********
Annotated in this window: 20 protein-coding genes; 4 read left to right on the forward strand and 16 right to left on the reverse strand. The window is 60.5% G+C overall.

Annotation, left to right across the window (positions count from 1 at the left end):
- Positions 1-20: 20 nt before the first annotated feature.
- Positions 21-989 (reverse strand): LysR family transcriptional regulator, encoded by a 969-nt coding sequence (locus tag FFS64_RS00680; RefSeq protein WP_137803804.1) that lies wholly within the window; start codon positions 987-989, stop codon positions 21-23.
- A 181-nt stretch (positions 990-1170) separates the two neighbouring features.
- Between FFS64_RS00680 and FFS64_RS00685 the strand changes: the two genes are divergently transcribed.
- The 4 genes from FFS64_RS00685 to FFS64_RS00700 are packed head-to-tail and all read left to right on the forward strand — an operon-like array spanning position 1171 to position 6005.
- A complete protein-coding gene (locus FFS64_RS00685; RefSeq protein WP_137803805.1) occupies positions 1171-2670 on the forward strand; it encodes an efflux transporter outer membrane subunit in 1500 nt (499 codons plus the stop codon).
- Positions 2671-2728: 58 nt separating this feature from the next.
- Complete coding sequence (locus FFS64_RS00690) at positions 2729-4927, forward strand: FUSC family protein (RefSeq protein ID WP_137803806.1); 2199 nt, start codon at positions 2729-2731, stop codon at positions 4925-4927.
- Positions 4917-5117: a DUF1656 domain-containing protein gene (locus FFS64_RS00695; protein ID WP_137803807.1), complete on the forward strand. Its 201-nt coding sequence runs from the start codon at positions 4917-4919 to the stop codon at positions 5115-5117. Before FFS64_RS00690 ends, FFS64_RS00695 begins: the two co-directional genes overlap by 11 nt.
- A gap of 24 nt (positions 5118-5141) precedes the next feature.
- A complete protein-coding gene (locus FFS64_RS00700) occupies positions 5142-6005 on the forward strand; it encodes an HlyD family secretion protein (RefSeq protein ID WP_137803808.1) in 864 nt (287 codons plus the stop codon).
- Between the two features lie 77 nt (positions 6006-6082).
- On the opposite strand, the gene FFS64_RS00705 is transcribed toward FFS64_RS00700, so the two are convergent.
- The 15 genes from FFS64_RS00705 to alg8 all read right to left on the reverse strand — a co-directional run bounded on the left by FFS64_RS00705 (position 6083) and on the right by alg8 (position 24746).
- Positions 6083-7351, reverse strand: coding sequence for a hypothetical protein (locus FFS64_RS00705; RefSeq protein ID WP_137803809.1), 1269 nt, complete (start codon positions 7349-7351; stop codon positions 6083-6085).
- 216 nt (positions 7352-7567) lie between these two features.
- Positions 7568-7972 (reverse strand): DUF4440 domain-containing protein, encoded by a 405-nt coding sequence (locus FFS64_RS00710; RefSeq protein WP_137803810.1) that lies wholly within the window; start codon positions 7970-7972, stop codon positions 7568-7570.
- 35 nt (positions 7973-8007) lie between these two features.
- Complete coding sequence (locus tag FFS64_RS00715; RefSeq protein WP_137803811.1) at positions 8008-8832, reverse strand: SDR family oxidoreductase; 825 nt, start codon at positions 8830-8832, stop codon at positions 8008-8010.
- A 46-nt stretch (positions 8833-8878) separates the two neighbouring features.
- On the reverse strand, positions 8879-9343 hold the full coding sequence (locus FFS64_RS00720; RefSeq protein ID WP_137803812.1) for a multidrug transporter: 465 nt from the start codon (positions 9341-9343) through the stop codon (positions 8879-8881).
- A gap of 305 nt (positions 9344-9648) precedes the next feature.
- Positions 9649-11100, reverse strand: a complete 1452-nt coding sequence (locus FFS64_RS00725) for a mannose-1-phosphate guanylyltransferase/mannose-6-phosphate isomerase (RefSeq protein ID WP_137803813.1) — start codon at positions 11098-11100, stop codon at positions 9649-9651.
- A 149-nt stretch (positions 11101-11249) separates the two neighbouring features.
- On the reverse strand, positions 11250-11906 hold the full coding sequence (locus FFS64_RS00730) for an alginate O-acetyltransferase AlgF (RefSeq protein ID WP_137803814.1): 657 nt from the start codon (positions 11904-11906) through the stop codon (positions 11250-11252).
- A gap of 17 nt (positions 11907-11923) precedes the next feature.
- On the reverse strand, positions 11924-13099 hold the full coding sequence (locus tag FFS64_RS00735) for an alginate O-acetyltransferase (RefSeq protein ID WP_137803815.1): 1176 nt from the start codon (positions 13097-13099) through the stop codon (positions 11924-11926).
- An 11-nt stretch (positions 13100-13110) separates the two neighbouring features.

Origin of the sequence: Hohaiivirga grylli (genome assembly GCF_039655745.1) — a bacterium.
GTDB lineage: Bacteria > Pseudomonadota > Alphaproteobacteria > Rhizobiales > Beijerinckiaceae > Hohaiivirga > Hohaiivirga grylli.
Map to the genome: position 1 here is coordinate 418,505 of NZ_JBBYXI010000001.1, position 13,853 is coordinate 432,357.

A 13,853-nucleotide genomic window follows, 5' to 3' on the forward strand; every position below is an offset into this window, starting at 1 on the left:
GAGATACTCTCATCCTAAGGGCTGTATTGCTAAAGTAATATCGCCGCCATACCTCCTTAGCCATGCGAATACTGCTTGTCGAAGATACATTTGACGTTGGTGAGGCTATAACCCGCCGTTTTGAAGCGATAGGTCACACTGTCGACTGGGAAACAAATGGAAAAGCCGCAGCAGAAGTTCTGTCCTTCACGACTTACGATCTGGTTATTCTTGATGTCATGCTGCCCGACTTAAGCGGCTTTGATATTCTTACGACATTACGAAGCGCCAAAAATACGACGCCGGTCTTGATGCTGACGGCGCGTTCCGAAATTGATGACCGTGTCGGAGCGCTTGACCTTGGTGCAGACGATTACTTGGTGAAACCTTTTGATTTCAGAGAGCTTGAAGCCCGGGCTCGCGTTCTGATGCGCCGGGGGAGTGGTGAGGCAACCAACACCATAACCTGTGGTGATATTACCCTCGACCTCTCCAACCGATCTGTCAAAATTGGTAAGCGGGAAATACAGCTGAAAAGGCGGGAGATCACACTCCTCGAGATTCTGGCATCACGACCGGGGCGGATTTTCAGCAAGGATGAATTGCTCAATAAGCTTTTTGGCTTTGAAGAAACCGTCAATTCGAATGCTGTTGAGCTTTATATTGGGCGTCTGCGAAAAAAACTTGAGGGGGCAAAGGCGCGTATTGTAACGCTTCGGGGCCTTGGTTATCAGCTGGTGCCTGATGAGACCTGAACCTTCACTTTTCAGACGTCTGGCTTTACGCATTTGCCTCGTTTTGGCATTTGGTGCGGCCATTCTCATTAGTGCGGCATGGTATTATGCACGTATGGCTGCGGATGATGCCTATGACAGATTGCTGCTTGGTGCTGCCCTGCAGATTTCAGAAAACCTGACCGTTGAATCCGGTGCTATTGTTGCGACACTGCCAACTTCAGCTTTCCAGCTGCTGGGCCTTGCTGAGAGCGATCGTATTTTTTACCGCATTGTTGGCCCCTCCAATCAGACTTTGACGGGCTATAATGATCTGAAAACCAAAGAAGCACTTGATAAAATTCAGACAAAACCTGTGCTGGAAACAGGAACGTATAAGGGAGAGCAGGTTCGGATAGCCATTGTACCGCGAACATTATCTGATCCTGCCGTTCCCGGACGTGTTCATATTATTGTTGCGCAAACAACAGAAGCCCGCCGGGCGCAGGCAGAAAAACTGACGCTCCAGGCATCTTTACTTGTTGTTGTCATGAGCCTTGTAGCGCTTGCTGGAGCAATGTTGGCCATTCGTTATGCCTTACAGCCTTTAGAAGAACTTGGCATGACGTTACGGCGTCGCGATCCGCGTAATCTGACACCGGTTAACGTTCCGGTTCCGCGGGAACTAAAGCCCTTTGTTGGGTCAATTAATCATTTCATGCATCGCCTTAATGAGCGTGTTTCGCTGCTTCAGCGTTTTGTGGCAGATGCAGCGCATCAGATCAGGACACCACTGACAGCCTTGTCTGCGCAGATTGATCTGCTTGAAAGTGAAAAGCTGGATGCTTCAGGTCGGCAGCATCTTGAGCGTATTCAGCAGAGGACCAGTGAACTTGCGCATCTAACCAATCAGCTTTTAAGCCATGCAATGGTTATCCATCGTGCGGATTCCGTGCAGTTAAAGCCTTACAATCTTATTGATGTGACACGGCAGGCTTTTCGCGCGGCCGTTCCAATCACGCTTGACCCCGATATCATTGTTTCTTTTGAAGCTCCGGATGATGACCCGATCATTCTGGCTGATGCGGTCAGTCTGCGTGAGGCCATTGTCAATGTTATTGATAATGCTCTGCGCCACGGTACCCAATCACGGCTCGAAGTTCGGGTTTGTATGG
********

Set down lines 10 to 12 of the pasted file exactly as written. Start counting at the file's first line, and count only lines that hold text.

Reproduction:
- Complete coding sequence (locus FFS64_RS00690) at positions 2729-4927, forward strand: FUSC family protein (RefSeq protein ID WP_137803806.1); 2199 nt, start codon at positions 2729-2731, stop codon at positions 4925-4927.
- Positions 4917-5117: a DUF1656 domain-containing protein gene (locus FFS64_RS00695; protein ID WP_137803807.1), complete on the forward strand. Its 201-nt coding sequence runs from the start codon at positions 4917-4919 to the stop codon at positions 5115-5117. Before FFS64_RS00690 ends, FFS64_RS00695 begins: the two co-directional genes overlap by 11 nt.
- A gap of 24 nt (positions 5118-5141) precedes the next feature.